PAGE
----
5 Factors You Must Consider Before Adopting Content Marketing

Updated: Jan 5


Content and B2B inbound marketing is consistently ranked as one of the best ways to generate organic, inbound leads. Everyone in the B2B space and their grandma seemingly has a content marketing strategy.


Isn't it time you hopped on board too?


Well, not so fast! On one hand, we have statistics from CMI that say 88% of B2B marketers use content marketing as a part of their overall stack. Yet, try and search for content marketing ROI statistics or figures, and you'll come up with nothing.


Is content marketing really all that?


In short, yes it is. The longer answer is more complicated. Content marketing isn't suited to every business out there. Before embarking on a content strategy, here are 5 questions you must ask yourself.


Is Your Product a Good Fit?

As Google's search algorithm grew more complex in the previous decade, content marketing became a legitimate means of driving traffic to a web page. Companies could simply talk about their products, line up their keywords, and the result was instant traffic!


A side-effect of this was the rise of marketing agencies who preached the gospel of content. Given the marketing industry's propensity to exaggerate everything, it's safe to say that we've lost context around the subject of content marketing.


The fact is that some products aren't a good fit for content marketing.


For instance, if your product handles a ton of proprietary information in a highly secretive industry (looking at you MSPs for institutional finance!), content marketing is at best an addendum to your in-person and event-focused marketing strategy.




In such cases, whitepapers play a role, but there's only so much you can talk about before you hit the proprietary wall. You can talk about your product's benefits, but you can talk about how you're awesome only for so long.


Take a step back and evaluate whether you can dissect your product (or service's) features in detail. If not, don't bother making content marketing a huge focus.


Are You Patient?

ROI in content marketing is a tough topic to address. Content marketers like me write a lot about how you can't measure it and why this isn't a problem. If you're even the least bit skeptical about content marketing (and marketers in general), it's easy to think you're being taken for a ride.


However, the fact is that content marketing takes time to develop. You'll spend many months publishing content and won't see a tangible return. The issue with content marketing is that despite belonging to the digital realm, it doesn't lend itself well to many aspects of digital marketing.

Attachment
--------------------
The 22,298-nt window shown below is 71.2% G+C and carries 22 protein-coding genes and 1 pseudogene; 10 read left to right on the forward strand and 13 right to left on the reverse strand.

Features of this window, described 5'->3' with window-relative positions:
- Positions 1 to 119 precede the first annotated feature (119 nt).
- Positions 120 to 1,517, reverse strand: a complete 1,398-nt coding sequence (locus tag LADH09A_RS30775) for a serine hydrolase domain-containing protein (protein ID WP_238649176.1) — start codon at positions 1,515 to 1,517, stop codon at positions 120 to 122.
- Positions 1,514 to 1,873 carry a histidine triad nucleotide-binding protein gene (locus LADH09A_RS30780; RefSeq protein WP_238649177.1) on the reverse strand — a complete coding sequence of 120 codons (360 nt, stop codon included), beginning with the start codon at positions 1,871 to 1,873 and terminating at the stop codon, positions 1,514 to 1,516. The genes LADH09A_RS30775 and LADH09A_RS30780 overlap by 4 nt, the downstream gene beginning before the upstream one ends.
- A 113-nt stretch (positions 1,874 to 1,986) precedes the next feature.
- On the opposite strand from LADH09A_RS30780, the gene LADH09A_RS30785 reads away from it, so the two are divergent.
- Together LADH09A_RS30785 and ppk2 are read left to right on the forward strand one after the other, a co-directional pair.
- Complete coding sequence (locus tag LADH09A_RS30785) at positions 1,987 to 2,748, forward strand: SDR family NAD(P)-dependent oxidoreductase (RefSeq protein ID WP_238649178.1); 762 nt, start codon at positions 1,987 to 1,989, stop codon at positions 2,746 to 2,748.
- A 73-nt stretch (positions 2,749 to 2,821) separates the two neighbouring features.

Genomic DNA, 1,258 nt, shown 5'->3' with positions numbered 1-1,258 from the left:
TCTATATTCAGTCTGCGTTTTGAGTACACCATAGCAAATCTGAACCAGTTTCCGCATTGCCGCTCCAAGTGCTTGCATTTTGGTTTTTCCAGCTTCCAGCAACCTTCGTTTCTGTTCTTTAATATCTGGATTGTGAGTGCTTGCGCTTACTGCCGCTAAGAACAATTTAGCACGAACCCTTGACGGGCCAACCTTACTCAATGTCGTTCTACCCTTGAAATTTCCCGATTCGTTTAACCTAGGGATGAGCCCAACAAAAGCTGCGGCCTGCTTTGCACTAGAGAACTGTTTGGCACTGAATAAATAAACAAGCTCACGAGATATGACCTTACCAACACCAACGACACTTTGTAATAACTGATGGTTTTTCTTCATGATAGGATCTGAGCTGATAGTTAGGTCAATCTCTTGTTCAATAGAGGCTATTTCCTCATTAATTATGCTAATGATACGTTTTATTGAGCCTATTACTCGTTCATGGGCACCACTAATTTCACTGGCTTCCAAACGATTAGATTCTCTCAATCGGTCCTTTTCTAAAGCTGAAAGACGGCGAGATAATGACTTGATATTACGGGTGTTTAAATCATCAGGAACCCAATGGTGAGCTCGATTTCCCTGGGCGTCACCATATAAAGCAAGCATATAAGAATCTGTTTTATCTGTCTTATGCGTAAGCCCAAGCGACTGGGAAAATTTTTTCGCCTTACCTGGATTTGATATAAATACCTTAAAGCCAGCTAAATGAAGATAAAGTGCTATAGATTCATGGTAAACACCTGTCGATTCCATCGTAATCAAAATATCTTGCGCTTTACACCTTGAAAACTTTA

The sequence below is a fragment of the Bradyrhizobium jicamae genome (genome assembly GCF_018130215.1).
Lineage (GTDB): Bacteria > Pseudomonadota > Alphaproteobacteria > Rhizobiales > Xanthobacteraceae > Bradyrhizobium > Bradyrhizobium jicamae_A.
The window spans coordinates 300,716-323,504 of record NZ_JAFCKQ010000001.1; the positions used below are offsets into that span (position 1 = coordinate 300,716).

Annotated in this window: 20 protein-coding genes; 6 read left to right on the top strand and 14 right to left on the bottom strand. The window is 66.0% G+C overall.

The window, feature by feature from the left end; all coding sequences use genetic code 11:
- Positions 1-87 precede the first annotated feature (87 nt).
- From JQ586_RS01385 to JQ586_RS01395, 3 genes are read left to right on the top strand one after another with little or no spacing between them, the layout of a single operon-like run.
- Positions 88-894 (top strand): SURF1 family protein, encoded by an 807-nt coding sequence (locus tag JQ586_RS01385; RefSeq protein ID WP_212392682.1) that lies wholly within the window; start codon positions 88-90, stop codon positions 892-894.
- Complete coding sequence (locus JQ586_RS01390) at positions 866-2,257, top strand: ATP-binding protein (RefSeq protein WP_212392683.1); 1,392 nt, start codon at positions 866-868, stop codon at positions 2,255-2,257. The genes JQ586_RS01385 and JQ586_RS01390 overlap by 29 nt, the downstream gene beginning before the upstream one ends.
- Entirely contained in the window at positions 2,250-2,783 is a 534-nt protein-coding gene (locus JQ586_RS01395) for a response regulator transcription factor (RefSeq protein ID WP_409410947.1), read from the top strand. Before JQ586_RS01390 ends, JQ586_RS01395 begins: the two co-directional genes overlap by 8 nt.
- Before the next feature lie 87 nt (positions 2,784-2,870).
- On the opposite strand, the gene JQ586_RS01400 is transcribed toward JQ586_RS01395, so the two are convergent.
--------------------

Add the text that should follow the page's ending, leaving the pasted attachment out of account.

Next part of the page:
For instance, a PPC ad's effectiveness is easily measured and quantifiable. Marketers can zero in on their CAQ and determine their margins, down to the last cent.

When moving from this world to content metrics, it's easy to paint content marketing as lacking coherence.


If your higher-level executive team doesn't believe in content marketing, forget about it. If those teams require concrete metrics and dashboards indicating progress all the time, then content marketing isn't going to fit your company.


Irrespective of which approach (outbound or inbound) is the best, content marketing doesn't work without top-level buy-in.


Even with buy-in, it's important to frame content marketing the right way. The best analogy that I give my clients is to liken it to word-of-mouth marketing. Back in the Stone Age (anytime before the interwebs), businesses relied on providing great customer service that moved customers to spread the word.


How can you measure the ROI of word-of-mouth campaigns? It's impossible. Content marketing works the same way. You'll know it's working when you see a constantly rising stream of mentions, shares, and leads.


Help your audience, and they'll help you. If content marketing has an ethos, this is it.


Metrics and machine-like stats don't fit into this picture. In our current world of algorithms, this narrative doesn't mesh with broader themes. Everything is becoming more machine-like, except content marketing. It's the only outlet you can use to appear human. Use it well and be patient.


If you need instant results, content marketing could work. However, it's not the best marketing method for these situations.


Can You Back it up?

Content marketing is great! All you need to do is publish some helpful stuff and then sit back and count your cash, right?


Not even close!


Content marketing complements other arms of your marketing strategy. Sure, some companies rely solely on publishing helpful content, but these are exceptional cases.